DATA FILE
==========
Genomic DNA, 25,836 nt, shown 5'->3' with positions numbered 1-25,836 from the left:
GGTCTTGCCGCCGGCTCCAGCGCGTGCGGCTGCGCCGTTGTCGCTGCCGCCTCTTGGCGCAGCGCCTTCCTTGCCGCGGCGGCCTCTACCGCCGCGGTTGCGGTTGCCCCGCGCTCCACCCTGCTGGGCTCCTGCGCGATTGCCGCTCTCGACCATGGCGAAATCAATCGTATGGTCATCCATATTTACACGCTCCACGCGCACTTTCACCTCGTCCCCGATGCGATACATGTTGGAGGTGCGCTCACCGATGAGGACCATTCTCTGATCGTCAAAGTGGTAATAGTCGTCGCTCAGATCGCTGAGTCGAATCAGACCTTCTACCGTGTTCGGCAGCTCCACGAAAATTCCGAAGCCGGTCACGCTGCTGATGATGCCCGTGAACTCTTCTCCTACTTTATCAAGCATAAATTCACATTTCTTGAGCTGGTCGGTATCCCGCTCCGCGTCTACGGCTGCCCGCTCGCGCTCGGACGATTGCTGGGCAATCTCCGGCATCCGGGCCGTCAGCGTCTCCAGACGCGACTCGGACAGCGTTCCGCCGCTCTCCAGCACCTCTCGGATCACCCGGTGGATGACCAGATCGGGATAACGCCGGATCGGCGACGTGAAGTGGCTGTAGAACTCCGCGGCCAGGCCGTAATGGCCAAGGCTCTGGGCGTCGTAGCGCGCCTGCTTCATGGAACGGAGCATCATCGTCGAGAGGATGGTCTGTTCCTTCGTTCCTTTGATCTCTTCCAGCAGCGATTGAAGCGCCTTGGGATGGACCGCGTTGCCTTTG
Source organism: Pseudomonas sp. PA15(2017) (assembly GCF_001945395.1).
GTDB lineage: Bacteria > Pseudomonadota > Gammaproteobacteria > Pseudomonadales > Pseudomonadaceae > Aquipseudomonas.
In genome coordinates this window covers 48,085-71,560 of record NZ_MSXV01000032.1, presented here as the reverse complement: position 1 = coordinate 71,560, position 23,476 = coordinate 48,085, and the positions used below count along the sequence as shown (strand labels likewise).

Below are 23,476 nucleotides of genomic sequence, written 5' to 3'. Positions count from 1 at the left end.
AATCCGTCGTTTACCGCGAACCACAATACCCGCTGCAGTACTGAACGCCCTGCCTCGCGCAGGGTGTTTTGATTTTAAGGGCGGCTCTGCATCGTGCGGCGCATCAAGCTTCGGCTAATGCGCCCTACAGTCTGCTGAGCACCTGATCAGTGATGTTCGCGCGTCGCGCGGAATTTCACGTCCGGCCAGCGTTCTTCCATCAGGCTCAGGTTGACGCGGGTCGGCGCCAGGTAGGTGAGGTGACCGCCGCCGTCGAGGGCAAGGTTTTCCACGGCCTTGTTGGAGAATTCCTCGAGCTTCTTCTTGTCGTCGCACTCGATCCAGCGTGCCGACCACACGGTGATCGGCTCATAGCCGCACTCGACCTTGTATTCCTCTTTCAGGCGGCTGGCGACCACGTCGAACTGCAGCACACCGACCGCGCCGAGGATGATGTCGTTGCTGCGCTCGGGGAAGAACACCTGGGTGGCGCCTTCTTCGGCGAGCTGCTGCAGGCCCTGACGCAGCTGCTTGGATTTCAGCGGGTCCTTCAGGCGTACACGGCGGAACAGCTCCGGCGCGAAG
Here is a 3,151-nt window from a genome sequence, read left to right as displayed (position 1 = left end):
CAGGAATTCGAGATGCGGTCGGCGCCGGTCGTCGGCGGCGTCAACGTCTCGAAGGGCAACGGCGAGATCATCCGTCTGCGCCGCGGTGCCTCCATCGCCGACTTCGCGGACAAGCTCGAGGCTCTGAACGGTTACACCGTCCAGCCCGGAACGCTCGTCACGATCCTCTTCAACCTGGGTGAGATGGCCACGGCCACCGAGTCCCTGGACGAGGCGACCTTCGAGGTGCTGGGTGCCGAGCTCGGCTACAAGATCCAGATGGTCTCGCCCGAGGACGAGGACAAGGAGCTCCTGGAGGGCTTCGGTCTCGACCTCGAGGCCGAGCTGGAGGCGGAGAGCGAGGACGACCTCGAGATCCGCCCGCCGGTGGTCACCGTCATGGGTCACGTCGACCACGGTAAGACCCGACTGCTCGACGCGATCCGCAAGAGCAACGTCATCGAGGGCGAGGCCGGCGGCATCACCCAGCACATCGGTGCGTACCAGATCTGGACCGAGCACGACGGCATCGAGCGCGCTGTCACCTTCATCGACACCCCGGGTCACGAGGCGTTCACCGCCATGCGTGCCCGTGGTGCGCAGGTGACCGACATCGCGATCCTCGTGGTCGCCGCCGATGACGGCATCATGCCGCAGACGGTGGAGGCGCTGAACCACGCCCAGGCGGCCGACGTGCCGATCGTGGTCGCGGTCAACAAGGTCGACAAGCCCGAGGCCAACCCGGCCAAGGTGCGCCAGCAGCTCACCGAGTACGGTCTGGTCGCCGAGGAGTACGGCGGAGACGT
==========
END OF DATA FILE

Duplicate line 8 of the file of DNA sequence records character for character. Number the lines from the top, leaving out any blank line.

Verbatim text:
Here is a 3,151-nt window from a genome sequence, read left to right as displayed (position 1 = left end):